The adhesive layers which optimally are present on one or both sides of the loaded textile fiber structure or on one or both outer sides with several, for example two or three textile fiber structures as well as for joining these together should adaptably be flexible or pliable.

The new shoe inner material has a high water absorption ability and high ability to release the absorbed water which proceeds parallel to or can be approximately equated with the ability to absorb and release perspiration. Thus it can absorb considerably increased amount of water with good dimensional ability. Therefore, in its use it does not undergo or only undergoes insignificant deformation which would be due to water absorption. Stiffness and elasticity remain intact.

Additionally, the new inner material is also suited as a shoe capping material, particularly as a toe capping material. Even in the wet condition it retains especially a high resistance to unstitching in case where nonwovens of endless fibers are used as the textile fiber structure. Furthermore, with the addition of titanium dioxide as the filler it permits nice and uniform dyeing. It is resistant to rotting, in comparison to leather fiber materials has an always uniform structure and color and finally in contrast to leather in regard to its availability is independent e.g. of climate events.

Unless otherwise indicated, all parts and percentages are by weight.

The composition can compose, consist essentially of or consist of the materials set forth.

DESCRIPTION OF THE PREFERRED EMBODIMENTS EXAMPLES

Examples (B) and comparison (V) are collected in the form of a table. The examples took place as follows:

For the production of the new inner shoe material the polyvinyl alcohols which generally are used in the form of small beads are stirred into cold water and the liquid heated to the boiling temperature with further stirring as a result of which the polyvinyl alcohol dissolves. The polyvinyl alcohol content of the solution was 12 weight percent. After cooling to room temperature there was added to the solution of polyvinyl alcohol the styrene-butadiene copolymer as a dispersion with mild stirring. In the case of the concomitant use of a filler or pigment such as calcium carbonate, clay or titanium dioxide these were stirred into a paste with water in the ratio of 2:1 parts by weight, the paste ground fine and added to the synthetic material containing composition. After homogenization of the entire composition this is ready for use for loading of the textile fiber structure. With the concomitant use of dyes these were introduced into the water before the fine grinding of the filler just described.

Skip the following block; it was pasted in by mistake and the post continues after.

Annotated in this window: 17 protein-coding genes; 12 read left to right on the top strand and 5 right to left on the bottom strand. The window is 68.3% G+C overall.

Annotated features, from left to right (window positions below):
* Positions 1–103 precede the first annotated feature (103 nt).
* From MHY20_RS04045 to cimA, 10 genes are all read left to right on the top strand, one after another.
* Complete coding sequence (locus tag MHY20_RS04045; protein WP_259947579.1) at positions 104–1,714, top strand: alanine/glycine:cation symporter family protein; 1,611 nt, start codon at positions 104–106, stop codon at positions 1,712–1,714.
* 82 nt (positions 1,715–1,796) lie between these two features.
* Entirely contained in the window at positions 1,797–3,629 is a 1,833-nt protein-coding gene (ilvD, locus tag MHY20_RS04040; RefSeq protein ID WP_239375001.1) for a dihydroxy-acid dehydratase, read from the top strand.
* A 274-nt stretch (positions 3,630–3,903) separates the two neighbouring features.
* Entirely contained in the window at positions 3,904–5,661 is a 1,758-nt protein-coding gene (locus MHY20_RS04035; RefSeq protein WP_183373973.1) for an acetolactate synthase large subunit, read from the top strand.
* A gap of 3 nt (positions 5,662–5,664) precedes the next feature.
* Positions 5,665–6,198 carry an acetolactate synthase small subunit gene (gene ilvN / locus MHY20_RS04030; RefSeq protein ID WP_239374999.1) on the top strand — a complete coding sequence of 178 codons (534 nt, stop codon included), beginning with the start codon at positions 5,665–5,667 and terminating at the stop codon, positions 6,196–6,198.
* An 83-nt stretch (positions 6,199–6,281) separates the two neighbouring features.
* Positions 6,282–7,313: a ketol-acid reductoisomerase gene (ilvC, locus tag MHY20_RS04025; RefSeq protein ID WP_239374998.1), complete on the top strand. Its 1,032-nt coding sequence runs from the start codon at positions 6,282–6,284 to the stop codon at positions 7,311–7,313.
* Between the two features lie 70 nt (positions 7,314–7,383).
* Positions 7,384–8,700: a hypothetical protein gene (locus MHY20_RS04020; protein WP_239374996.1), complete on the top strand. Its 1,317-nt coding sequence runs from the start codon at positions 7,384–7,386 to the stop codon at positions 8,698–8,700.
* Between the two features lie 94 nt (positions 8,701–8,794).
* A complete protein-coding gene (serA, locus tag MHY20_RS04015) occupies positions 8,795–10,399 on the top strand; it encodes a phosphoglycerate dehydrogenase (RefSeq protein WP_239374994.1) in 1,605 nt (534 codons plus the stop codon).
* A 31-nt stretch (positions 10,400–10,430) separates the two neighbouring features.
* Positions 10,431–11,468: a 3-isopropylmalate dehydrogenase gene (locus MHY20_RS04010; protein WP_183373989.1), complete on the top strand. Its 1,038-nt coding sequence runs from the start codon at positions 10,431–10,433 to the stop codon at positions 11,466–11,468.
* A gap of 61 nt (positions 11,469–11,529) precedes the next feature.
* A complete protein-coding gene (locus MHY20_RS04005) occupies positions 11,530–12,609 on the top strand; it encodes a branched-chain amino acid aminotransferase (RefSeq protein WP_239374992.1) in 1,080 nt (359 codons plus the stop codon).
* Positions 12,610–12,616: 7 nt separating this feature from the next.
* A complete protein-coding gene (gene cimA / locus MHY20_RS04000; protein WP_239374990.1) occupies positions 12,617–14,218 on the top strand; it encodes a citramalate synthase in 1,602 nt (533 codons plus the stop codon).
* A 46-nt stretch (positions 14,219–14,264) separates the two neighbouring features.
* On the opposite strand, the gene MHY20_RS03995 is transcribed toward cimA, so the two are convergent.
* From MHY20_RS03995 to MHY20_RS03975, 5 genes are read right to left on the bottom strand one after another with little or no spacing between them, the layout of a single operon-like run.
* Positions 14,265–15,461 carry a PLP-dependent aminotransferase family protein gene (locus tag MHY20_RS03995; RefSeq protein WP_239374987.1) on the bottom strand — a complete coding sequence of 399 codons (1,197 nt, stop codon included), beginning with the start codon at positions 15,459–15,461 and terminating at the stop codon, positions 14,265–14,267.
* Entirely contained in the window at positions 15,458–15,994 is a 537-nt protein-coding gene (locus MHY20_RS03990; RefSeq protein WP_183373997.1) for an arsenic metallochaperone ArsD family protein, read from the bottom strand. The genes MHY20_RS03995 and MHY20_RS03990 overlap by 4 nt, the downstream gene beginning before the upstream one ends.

The compositions set forth were now applied by means of an impregnating apparatus in the desired weight ratio to the running fabric or fleece. Subsequently, the product was dried at 130° C. to constant weight and then calendered to the stated thickness.

The parts (T) given in the Table are parts by weight. In all the examples the amounts by weight are based on 100 parts by weight of the solid styrene-butadiene copolymers. The total weight given is the final weight of the finished, dry, shoe inner material inclusive of the textile fiber structure.

The following raw materials or textile fiber structure were used and the following abbreviations employed

SBchS=carboxylated styrene--butadiene copolymer with a styrene content of 81%. The dispersion used had a dry content (i.e. solids content) of 50% at a pH of 8.0-9.0 (Dow Latex 241 of Dow Corning Corp., Midland, Mich.).

SBhS=styrene--butadiene copolymers having a styrene content of 85%. The dispersion used had a dry content of 51% at a pH of 10.

SBchB=carboxylated styrene--butadiene copolymer having a butadiene content of 63%. The dispersion used had a dry content of 48% at a pH of 8.0-9.0 (Synthomer Latex 9340 of Synthomer Chemie GmbH, Frankfurt am Main, F.R. of Germany).